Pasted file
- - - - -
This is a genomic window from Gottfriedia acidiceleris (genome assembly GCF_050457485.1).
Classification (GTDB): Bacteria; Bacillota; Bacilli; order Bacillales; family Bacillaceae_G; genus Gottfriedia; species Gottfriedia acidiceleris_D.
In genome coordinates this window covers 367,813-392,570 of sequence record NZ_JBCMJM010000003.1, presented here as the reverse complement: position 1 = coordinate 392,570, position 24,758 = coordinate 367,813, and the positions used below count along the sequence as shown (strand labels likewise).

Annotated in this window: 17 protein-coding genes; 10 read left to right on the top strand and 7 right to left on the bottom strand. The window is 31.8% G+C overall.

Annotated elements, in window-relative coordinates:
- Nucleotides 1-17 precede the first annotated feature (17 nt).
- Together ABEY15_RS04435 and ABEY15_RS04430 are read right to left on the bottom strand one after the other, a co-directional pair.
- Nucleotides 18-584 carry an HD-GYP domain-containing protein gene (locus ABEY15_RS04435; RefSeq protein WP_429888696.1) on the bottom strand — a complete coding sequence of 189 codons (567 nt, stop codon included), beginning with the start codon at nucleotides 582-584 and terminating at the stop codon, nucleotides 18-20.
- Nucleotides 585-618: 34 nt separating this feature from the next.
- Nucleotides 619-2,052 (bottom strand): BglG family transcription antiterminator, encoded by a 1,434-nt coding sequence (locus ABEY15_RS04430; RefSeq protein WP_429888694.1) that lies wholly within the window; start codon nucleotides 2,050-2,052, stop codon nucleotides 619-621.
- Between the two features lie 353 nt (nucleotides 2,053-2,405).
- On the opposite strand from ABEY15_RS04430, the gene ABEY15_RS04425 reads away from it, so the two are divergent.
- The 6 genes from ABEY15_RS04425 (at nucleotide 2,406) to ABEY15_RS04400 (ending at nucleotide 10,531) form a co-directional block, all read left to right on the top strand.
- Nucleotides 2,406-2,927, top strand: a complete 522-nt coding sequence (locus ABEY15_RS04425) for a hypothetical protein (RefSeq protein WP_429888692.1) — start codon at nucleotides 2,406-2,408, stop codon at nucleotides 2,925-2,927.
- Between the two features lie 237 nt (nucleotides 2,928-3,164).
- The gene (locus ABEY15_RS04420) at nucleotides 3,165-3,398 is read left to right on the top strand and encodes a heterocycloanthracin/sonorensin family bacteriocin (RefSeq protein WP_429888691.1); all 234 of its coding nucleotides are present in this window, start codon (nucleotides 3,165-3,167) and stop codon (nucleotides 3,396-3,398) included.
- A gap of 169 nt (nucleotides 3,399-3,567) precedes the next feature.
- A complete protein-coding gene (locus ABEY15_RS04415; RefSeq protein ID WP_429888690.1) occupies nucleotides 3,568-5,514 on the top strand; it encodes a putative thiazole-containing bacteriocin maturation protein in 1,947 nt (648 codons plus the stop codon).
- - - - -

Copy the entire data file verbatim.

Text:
This is a genomic window from Gottfriedia acidiceleris (genome assembly GCF_050457485.1).
Classification (GTDB): Bacteria; Bacillota; Bacilli; order Bacillales; family Bacillaceae_G; genus Gottfriedia; species Gottfriedia acidiceleris_D.
In genome coordinates this window covers 367,813-392,570 of sequence record NZ_JBCMJM010000003.1, presented here as the reverse complement: position 1 = coordinate 392,570, position 24,758 = coordinate 367,813, and the positions used below count along the sequence as shown (strand labels likewise).

Annotated in this window: 17 protein-coding genes; 10 read left to right on the top strand and 7 right to left on the bottom strand. The window is 31.8% G+C overall.

Annotated elements, in window-relative coordinates:
- Nucleotides 1-17 precede the first annotated feature (17 nt).
- Together ABEY15_RS04435 and ABEY15_RS04430 are read right to left on the bottom strand one after the other, a co-directional pair.
- Nucleotides 18-584 carry an HD-GYP domain-containing protein gene (locus ABEY15_RS04435; RefSeq protein WP_429888696.1) on the bottom strand — a complete coding sequence of 189 codons (567 nt, stop codon included), beginning with the start codon at nucleotides 582-584 and terminating at the stop codon, nucleotides 18-20.
- Nucleotides 585-618: 34 nt separating this feature from the next.
- Nucleotides 619-2,052 (bottom strand): BglG family transcription antiterminator, encoded by a 1,434-nt coding sequence (locus ABEY15_RS04430; RefSeq protein WP_429888694.1) that lies wholly within the window; start codon nucleotides 2,050-2,052, stop codon nucleotides 619-621.
- Between the two features lie 353 nt (nucleotides 2,053-2,405).
- On the opposite strand from ABEY15_RS04430, the gene ABEY15_RS04425 reads away from it, so the two are divergent.
- The 6 genes from ABEY15_RS04425 (at nucleotide 2,406) to ABEY15_RS04400 (ending at nucleotide 10,531) form a co-directional block, all read left to right on the top strand.
- Nucleotides 2,406-2,927, top strand: a complete 522-nt coding sequence (locus ABEY15_RS04425) for a hypothetical protein (RefSeq protein WP_429888692.1) — start codon at nucleotides 2,406-2,408, stop codon at nucleotides 2,925-2,927.
- Between the two features lie 237 nt (nucleotides 2,928-3,164).
- The gene (locus ABEY15_RS04420) at nucleotides 3,165-3,398 is read left to right on the top strand and encodes a heterocycloanthracin/sonorensin family bacteriocin (RefSeq protein WP_429888691.1); all 234 of its coding nucleotides are present in this window, start codon (nucleotides 3,165-3,167) and stop codon (nucleotides 3,396-3,398) included.
- A gap of 169 nt (nucleotides 3,399-3,567) precedes the next feature.
- A complete protein-coding gene (locus ABEY15_RS04415; RefSeq protein ID WP_429888690.1) occupies nucleotides 3,568-5,514 on the top strand; it encodes a putative thiazole-containing bacteriocin maturation protein in 1,947 nt (648 codons plus the stop codon).